The way to save the planet: shrink the economy

The oil and gas industry claims that the 11 percent drop in reported U.S. carbon emissions between 2007 and 2013 was due primarily to the growth in fracking (“When Human Consumption Slows, Planet Earth Can Heal”). However a recent study in Nature Communications determined that 83 percent of the 2007-2013 reduction was the result of decreased consumption and production during the great recession, while only the remaining 17 percent was due to changes in fuel type. That makes sense; less economic activity lowers carbon emissions.

This simple truth has far-reaching implications. Our current economic system, based on growth, can’t adjust to this fact. But that doesn’t change the fact: the way to save the biosphere is to shrink our economy.

Progressive environmental activists know we must reduce our carbon footprint, but for strategic reasons, we advocate a mélange of solutions. We fight to ban fracking, stop the XL pipeline and divest from fossil fuel companies. This makes sense: if applied globally these actions, in combination with conservation, would significantly decrease economic activity, and thus lower carbon emissions. We also promote increased efficiency in heating and cooling appliances, air and automobile travel, better public transportation, recycling, and alternative solar generation. These actions, while reducing the carbon footprint of the products we buy and trips we take, may not lower total emissions if they result in our buying and traveling more, or using more cheaply generated solar power.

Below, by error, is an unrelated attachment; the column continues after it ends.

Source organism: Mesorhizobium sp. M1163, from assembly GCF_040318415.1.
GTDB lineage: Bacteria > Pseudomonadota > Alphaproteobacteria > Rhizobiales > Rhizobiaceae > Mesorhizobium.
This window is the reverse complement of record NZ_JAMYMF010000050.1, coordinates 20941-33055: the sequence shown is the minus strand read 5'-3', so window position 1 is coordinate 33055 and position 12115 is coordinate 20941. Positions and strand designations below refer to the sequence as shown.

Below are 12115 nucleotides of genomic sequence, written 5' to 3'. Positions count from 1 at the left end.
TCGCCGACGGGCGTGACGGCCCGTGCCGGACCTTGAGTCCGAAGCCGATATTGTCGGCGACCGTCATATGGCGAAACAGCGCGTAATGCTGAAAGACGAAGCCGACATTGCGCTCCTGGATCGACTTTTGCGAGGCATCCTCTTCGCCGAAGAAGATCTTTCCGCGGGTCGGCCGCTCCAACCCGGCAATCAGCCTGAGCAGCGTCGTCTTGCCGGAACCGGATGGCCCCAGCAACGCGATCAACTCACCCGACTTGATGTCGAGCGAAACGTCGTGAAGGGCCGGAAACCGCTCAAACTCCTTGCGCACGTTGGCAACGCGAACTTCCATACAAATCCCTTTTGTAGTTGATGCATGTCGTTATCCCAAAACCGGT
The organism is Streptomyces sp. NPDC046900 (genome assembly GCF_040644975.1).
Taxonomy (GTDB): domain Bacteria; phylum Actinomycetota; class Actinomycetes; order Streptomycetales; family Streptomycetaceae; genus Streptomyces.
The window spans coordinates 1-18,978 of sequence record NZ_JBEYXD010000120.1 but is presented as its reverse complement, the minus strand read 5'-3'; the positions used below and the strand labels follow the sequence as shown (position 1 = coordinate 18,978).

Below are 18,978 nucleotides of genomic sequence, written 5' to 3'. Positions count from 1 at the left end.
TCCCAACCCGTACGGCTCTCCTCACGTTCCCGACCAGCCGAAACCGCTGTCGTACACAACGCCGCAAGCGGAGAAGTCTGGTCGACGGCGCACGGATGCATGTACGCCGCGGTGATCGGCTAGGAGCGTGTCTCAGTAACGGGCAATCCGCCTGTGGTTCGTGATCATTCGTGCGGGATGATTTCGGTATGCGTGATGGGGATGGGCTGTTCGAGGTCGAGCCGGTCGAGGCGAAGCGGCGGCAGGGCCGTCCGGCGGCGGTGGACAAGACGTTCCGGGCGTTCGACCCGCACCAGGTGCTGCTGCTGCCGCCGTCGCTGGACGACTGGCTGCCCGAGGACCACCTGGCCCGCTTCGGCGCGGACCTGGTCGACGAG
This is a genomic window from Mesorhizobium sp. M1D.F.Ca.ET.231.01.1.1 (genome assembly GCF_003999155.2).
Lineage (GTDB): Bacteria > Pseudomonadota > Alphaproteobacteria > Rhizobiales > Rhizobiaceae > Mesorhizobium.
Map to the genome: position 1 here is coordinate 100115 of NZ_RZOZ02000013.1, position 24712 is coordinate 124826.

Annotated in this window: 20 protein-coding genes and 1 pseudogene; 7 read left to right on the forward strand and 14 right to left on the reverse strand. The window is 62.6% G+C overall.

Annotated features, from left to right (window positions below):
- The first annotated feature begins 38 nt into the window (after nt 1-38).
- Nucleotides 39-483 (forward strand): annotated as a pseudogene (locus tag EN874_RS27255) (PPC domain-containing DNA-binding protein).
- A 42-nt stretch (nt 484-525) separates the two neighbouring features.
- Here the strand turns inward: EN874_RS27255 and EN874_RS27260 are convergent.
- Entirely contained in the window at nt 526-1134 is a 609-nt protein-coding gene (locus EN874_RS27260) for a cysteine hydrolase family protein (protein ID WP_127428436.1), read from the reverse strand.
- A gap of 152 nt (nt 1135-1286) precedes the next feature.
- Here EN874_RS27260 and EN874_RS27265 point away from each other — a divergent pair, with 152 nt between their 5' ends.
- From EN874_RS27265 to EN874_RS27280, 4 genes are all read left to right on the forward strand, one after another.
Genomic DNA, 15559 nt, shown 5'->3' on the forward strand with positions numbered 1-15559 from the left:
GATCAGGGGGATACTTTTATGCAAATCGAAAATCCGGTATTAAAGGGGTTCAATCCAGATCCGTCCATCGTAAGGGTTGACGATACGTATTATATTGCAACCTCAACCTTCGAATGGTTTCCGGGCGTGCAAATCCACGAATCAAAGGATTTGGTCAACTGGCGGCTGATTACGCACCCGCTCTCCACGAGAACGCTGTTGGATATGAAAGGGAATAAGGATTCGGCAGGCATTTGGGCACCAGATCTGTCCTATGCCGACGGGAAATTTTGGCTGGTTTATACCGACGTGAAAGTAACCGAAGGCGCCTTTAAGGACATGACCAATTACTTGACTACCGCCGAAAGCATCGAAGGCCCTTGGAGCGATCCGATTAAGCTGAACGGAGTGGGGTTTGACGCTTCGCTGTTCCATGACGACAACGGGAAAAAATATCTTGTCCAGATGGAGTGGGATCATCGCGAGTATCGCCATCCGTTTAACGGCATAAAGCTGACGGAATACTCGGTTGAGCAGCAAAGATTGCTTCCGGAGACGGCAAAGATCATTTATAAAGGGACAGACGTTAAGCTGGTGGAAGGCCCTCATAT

Significant segments of our movement celebrate a “green new deal,” that will create an economic boom and new jobs while greening our economy. This is dangerous self-deception. Everyone needs living-wage jobs, but if the additional millions of job-holders produce more products and consume as the typical living-wage worker and their families do today, we’ll collectively emit even more carbon and make the problem worse.

Therefore we must couple the new green jobs with significantly reduced hours and substantially increased wages/salaries for all workers, including professionals. These workers and their families must spend their increased funds and free time in a manner that does not produce more greenhouse gases. This complex of interactions won’t work without careful planning and re-education. We’ll make no progress if we create more consumers taking part in the throw-away society.

Progressive environmental activists are also reluctant to talk about population. We believe in sharing the world’s resources more equitably, but don’t calculate what that means as the global population approaches eight billion. The issue of population control has racist roots and a history of unequal practice. In addition, five hundred million relatively affluent North American and Western European whites produce 80 percent of the world’s greenhouse gas emissions, while billions of people of color in the third world have tiny carbon footprints. While masses of people living in poverty are not responsible for global warming, increasing their level of consumption to that enjoyed in the “developed world” will have a profoundly negative impact on the world’s carbon footprint.

Any comprehensive climate change program must deal with this triple challenge:

1. to decrease economic activity to limit carbon emissions.

2. to achieve a livable standard of living for everyone by increasing wages to compensate for decreasing work hours.

3. to fairly redistribute the dwindling resources of our planet to include the third world.

This monumental challenge can only be met by global agreement to replace competition with cooperation, replace profit with sharing, and to engage in physical, social, artistic and intellectual pursuits instead of rampant consumption.

This article originally appeared, under the title “We Need Contraction,” at Robert Meeropol’s blog.

Photo: Chicago junkyard. Edward Blake/Flickr


Robert Meeropol
Robert Meeropol

Robert Meeropol is the younger son of Ethel and Julius Rosenberg. He is the founder and past executive director of the Rosenberg Fund for Children. For over 40 years he has been a progressive activist, author and public speaker.